A Chance for a New Beginning - Dwelling Place of NY appeal

   For almost half a century, the Dwelling Place of NY has offered women in need a chance for a new beginning, the power to change their own lives.  Since its foundation in 1977, the Dwelling Place has assisted 3,000 women with housing in their time of need, as well as providing 80,000 meals to the needy women of the local area. 
   Now, they're hoping the generosity of like-minded people will help them continue for the next 40 years. The Dwelling Place receives no city or federal funding for its work, relying solely on donations. In honor of their 40th anniversary, the Dwelling Place has a goal of raising $250,000 this year. The total cost of operations for providing and administering services from March 1, 2016 - February 28, 2017 was $365,600, and funded assistance 33 women and the provision of 12,700 meals. 
   "We are grateful to you, our community of support," said Sr. Joann Sambs, CSA, Dwelling Place President. "With your assistance, the Dwelling Place continues to be a beacon of light and hope on 40th Street. From our ladies, 'thank you for saving my life.'"
   In addition to the anniversary year fund drive, the Dwelling Place is holding a calendar raffle during the month of September. More information can be found here.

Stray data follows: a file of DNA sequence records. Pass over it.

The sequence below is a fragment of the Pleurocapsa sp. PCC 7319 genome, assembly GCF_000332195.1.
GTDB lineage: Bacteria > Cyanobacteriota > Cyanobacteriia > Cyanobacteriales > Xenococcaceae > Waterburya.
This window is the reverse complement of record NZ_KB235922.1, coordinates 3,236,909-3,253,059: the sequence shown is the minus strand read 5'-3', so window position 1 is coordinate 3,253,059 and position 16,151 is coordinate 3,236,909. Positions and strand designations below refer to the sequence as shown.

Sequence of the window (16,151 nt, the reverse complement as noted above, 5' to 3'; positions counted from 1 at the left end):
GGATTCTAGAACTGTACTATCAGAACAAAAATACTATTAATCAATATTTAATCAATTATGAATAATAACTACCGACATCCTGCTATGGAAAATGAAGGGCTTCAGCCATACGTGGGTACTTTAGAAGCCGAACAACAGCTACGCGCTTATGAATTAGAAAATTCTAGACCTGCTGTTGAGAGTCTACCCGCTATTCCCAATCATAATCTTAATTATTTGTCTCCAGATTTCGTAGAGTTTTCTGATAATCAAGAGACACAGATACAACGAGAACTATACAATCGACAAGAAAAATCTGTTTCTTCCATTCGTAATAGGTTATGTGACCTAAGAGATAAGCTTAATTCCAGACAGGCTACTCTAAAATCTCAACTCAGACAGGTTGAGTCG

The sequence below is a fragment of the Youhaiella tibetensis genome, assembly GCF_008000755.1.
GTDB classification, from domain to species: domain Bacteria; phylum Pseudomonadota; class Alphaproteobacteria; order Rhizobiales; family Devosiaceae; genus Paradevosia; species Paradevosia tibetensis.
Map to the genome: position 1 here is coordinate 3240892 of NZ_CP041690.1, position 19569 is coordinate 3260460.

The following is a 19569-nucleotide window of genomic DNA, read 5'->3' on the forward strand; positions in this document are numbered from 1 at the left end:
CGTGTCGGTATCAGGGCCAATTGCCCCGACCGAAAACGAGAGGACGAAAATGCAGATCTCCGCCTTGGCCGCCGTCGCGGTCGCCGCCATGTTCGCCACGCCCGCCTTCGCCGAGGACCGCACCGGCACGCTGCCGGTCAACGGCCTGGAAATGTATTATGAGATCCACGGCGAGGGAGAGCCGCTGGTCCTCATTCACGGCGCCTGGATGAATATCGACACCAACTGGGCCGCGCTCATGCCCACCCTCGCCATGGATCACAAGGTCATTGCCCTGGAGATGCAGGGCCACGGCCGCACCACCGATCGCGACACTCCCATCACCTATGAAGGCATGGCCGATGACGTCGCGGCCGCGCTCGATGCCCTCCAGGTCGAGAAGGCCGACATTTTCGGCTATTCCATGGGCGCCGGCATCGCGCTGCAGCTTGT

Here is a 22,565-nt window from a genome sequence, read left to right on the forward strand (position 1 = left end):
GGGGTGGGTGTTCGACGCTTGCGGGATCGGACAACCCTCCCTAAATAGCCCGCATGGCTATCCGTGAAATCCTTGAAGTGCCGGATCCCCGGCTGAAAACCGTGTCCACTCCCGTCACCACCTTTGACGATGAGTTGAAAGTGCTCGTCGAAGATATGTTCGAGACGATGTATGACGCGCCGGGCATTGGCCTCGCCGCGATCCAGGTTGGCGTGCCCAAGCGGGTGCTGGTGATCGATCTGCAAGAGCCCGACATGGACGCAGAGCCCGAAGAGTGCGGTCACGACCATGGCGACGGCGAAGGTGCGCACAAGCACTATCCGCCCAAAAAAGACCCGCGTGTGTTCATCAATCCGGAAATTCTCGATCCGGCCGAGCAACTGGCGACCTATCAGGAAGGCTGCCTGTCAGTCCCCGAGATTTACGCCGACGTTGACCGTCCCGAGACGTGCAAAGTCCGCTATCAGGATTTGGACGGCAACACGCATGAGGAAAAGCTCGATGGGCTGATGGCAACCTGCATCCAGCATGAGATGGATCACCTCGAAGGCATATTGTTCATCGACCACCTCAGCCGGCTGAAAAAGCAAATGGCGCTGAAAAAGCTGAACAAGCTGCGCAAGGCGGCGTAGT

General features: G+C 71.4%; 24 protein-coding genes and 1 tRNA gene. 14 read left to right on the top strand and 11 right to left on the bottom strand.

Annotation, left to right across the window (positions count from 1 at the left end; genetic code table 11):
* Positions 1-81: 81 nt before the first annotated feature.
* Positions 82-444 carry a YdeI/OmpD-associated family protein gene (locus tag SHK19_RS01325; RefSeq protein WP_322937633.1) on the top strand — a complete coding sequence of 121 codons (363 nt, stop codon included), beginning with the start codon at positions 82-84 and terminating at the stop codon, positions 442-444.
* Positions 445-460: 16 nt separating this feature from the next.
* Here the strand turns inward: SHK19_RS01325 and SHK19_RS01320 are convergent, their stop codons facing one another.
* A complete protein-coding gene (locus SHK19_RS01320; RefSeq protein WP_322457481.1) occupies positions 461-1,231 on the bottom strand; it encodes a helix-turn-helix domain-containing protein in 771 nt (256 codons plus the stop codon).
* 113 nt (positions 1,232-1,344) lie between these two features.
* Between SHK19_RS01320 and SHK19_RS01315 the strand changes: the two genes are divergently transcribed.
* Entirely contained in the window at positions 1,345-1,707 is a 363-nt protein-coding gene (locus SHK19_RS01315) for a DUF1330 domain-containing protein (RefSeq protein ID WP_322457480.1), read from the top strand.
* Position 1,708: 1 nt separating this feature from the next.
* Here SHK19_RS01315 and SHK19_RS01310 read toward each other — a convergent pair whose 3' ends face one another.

Donate online to the fund drive here.

Where there is doubt, faith
By: Judith Terrameo OSF
The following is the third in a series of reflections by the Franciscan Spirituality Committee on the Peace Prayer of St. Francis. These reflections will be shared in future editions of the e-newsletter. 

    Every Thursday I do chaplain ministry at the Neighborhood Center, a clinic for the poor operated by Mount St. Mary's Hospital, in the center of Niagara Falls, NY. The clinic services about 75-80 clients a day. I spend time in the waiting room, visiting with clients who are waiting for their medical appointments. I am often amazed at how open and honest people are with me in the sharing of their life stories.
   Recently, the first client I had an opportunity to speak with had her life altered within a matter of minutes when a drunken driver T-boned her car at an intersection. It took nearly 45 minutes to get her out of the car. She had numerous broken bones and a head injury. The client (54-years-old) mentioned that she had numerous surgeries and had to learn how to walk and talk again.  She still has difficulty with memory and recall, as well as an inability to walk without the use of a cane or walker. When asked how she managed to work through this difficult time in her life, the client noted, "God was with me." She told me that it was her faith that got her through this difficult time in her life, and God who continues to give her the strength that she needs each day of her life now.